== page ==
Lion attacks on livestock in Africa are significant but manageable


Field Museum mammalogist proposes solution to lion-human conflict

Cattle gathered for the night in a modern version of the traditional boma. Instead of thorn branches, chain-link fencing is used to confine cattle. Neither fencing nor thorns exclude lions, which must be driven off by herders. Photo by B.D. Patterson, (c) 2003; Courtesy of The Field Museum.
Click here for a high resolution photograph.

CHICAGO--Although the lion may once have been the world's most widespread terrestrial mammal, experts recently estimated that as few as 22,600 African lions remain 10% of the number alive just 25 years ago.

"Most of this decline can be attributed to conflicts with an expanding human population, specifically to ranchers killing lions that attack their livestock," said Bruce Patterson, PhD, MacArthur Curator of Mammals at Chicago's Field Museum and author of a new study analyzing the lion-human conflict on the frontlines of conservation in Africa.

As the number of lions continues to dwindle worldwide and humans continue to encroach on lions' traditional territory, conservationists must seek creative ways to mitigate conflict between lions and humans over increasingly scarce resources, such as land and food, Dr. Patterson said.

"To be effective, conservation solutions must involve politics and economics, as well as biology," he added.

Just published online in the journal Biological Conservation, the study concludes that only $8,749 would be needed annually to offset the economic damage of a vigorous population of 26 adult lions inhabiting two ranches in Kenya totaling 160,000 acres. "Although such a cost is crushing to subsistence farmers in Africa, the economic losses are slight by Western standards," Dr. Patterson said.

The study analyzed 312 attacks (primarily by lions but also by hyenas) that claimed 433 head of livestock (primarily cattle) on two ranches adjoining Tsavo East National Park over the four years ending in 1999. Each year, predators killed roughly 2.4% of the herd.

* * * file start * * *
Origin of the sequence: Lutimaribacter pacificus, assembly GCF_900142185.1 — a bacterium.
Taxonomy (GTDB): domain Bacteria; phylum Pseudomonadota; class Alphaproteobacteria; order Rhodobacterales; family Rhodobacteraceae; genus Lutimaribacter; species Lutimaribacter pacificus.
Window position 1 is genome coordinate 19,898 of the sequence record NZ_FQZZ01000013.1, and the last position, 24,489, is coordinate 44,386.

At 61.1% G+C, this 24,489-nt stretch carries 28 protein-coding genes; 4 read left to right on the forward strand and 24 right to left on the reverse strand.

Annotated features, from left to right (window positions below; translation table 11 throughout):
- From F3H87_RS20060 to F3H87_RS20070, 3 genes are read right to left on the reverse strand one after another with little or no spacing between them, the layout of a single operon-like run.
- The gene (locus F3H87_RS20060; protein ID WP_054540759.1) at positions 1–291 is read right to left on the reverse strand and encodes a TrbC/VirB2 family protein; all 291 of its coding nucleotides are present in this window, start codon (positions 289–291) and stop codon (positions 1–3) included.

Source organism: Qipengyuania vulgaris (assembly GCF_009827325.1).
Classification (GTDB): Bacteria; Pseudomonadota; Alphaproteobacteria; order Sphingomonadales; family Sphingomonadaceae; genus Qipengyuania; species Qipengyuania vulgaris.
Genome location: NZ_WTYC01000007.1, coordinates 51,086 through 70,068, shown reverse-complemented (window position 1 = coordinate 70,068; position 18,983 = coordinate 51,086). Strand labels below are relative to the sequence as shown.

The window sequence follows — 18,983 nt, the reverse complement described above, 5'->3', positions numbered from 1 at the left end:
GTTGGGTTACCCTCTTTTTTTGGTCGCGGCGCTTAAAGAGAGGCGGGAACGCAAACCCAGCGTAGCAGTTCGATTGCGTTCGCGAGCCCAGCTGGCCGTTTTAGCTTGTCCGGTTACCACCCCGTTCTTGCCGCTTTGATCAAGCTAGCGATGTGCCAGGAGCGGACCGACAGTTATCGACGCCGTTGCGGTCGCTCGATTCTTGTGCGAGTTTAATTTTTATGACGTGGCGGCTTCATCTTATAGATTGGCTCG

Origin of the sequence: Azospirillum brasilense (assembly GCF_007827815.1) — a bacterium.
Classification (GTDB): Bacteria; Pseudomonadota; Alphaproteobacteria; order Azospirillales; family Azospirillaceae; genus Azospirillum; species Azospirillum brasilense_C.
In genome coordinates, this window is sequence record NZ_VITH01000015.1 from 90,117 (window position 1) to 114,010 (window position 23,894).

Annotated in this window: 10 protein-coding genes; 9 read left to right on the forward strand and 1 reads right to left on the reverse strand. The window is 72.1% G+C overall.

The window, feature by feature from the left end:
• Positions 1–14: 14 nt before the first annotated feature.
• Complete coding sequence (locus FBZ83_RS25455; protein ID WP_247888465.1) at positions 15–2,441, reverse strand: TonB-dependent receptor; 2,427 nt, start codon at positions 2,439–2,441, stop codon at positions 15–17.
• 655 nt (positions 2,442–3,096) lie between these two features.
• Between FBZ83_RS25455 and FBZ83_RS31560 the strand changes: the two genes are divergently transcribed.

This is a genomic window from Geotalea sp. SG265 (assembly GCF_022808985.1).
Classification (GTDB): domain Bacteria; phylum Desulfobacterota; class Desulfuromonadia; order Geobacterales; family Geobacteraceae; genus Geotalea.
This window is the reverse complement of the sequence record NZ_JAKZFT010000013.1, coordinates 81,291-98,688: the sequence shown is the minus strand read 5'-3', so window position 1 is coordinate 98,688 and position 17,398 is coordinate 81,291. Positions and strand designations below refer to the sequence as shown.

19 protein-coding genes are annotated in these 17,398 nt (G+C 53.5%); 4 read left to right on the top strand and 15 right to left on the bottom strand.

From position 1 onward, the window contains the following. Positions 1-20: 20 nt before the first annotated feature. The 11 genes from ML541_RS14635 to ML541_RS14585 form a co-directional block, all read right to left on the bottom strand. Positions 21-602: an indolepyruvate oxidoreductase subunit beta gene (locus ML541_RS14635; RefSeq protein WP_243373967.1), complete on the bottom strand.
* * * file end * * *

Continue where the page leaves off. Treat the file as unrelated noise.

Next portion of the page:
A ranch lion dines on warthog during the dry season, when Tsavo lions are more likely to find traditional prey rather than attack livestock. Photo by B.D. Patterson, (c) 2003; Courtesy of The Field Museum.
Click here for a high resolution photograph.

The park is the home of the notorious, maneless lions known for man-eating over more than 100 years. Their story is told in Dr. Patterson's new book The Lions of Tsavo (McGraw Hill, January 2004), which Publishers Weekly calls "the definitive Tsavo lion book." This new study quantifies the cost of livestock predation by these infamous lions.

Unexpected results

Surprisingly, the study concluded that lion attacks in this arid scrubland increase during periods of precipitation, unlike lion predation elsewhere in Africa, where lion attacks increase during dry spells. In Tsavo, dry seasons concentrate traditional prey, such as kudu and impala, near water reservoirs making them easy targets. Wet seasons, on the other hand, allow native prey to disperse and use temporary but widespread water sources. "Scattered prey are harder to hunt, prompting Tsavo lions to attack livestock," said co-author Roland Kays, PhD, and Curator of Mammals at the New York State Museum. "A hungry lion is a dangerous lion."

Cattle grazing on fresh grass during the risky wet season at a ranch adjoining Tsavo East National Park in Kenya. Photo by B.D. Patterson, (c) 2003; Courtesy of The Field Museum.
Click here for a high resolution photograph.

In contrast, scarcity of traditional prey in the Serengeti occurs during the dry season, when the migrating herds of zebra and wildebeest leave to follow the rains; livestock then become far more tempting to the resident carnivores. "This suggests that lions target livestock if native prey are inaccessible, wherever and whenever that may occur," Dr. Kays said.

The authors conclude by suggesting a way to reduce lion predation on local livestock in Tsavo: a seasonal stocking plan. By quartering livestock only during the dry season and taking them to market before the annual rains, herders could take advantage of the growth of annual vegetation but avoid the majority of recurrent losses to predators.

"Although herders are aware of this pattern, ranch managers and administrators would do well to work this information into their stocking strategies," Dr. Patterson said.

Studies in the Masai Mara and Serengeti have shown conclusively that livestock is at greatest risk in the dry season, when wildlife herds migrate elsewhere, Dr. Patterson said. But showing that the wet season is most dangerous for livestock in Tsavo underscores the ecological triggering of this event. "Even a rock-solid study for managing wildlife in one ecological setting could prove worthless if applied to another area," he concluded. "Conservation plans and management solutions must be carefully tailored to the local conditions."

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Last reviewed: By John M. Grohol, Psy.D. on 21 Feb 2009
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